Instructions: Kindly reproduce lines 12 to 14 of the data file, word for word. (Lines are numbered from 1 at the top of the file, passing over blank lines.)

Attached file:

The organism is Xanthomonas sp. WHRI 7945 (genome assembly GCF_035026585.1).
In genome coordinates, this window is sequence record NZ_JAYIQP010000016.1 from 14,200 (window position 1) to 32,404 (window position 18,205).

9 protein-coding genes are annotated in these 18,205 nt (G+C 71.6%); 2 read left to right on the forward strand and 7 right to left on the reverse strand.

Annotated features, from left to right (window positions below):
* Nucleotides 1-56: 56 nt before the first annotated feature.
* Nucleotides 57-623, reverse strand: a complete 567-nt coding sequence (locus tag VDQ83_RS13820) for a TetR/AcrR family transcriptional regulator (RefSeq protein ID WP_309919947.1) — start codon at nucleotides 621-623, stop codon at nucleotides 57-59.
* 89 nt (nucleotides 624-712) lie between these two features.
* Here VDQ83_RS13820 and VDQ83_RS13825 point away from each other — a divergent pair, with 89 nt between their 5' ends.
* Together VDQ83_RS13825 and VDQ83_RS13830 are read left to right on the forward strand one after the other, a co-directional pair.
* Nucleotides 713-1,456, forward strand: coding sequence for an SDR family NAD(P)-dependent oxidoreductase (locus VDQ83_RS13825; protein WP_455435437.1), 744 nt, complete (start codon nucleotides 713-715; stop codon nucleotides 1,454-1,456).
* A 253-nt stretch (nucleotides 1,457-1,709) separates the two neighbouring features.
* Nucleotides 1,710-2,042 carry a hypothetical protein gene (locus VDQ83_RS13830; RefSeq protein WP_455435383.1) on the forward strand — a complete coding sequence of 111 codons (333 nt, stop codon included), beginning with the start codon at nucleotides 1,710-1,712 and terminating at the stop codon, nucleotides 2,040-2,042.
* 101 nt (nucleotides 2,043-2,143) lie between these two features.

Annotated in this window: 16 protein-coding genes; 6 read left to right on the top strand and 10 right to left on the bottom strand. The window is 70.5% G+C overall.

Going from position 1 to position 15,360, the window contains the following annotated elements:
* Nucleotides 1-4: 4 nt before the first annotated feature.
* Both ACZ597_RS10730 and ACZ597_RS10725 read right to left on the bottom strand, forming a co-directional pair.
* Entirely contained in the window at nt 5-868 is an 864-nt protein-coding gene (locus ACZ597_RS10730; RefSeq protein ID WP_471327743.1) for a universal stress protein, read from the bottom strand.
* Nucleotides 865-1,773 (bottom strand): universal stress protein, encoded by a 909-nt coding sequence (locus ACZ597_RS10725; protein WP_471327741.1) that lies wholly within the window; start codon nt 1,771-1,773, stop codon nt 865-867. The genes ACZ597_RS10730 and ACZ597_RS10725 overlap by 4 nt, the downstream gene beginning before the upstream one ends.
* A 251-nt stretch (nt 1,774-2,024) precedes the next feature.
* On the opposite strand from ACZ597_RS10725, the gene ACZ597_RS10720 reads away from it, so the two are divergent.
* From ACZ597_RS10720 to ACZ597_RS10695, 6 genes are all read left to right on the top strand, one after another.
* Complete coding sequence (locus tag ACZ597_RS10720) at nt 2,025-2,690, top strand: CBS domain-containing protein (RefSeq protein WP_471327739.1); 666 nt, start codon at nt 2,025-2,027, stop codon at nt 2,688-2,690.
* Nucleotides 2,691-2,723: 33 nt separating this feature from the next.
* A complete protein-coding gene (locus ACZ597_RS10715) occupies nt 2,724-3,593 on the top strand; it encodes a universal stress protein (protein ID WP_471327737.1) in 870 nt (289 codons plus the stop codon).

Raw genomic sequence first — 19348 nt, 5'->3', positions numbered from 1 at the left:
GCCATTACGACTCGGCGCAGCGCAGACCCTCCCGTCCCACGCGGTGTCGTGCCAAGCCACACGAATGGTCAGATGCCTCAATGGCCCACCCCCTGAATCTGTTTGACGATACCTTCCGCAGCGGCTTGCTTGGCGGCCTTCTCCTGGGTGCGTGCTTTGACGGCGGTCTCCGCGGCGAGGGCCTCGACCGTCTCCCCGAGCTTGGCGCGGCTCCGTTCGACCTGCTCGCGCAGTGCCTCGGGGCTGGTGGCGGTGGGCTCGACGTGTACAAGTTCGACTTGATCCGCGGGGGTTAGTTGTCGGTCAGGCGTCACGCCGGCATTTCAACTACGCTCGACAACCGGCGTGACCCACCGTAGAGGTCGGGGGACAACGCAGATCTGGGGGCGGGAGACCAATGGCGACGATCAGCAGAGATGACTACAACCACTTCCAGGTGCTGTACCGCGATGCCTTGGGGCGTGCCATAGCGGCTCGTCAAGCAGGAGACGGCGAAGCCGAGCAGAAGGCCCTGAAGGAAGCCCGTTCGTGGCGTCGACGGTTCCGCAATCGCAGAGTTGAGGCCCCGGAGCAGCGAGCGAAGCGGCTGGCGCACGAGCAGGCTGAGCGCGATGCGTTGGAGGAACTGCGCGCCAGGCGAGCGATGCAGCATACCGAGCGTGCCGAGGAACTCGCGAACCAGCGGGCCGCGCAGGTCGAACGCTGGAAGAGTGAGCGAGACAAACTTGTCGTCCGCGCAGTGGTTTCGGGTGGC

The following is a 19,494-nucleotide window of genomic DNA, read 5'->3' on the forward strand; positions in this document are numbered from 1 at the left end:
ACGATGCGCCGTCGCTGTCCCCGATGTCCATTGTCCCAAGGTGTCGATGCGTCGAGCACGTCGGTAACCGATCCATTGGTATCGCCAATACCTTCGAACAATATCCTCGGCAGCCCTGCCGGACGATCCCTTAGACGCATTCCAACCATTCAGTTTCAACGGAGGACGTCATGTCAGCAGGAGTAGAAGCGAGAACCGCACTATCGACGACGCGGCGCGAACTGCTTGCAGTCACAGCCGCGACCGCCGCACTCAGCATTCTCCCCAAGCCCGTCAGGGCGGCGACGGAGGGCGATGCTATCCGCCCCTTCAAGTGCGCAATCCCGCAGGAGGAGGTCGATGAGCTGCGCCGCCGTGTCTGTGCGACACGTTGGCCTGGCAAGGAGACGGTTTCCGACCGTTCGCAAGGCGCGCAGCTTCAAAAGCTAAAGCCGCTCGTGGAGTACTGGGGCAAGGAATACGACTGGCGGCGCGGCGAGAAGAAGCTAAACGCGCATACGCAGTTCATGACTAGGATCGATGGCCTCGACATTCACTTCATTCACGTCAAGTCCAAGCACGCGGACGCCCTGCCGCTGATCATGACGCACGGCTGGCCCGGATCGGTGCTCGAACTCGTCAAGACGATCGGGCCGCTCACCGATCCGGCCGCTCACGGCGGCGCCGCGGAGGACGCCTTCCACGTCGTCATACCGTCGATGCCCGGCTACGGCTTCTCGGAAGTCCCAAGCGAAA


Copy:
* Nucleotides 1,710-2,042 carry a hypothetical protein gene (locus VDQ83_RS13830; RefSeq protein WP_455435383.1) on the forward strand — a complete coding sequence of 111 codons (333 nt, stop codon included), beginning with the start codon at nucleotides 1,710-1,712 and terminating at the stop codon, nucleotides 2,040-2,042.
* 101 nt (nucleotides 2,043-2,143) lie between these two features.

Annotated in this window: 16 protein-coding genes; 6 read left to right on the top strand and 10 right to left on the bottom strand. The window is 70.5% G+C overall.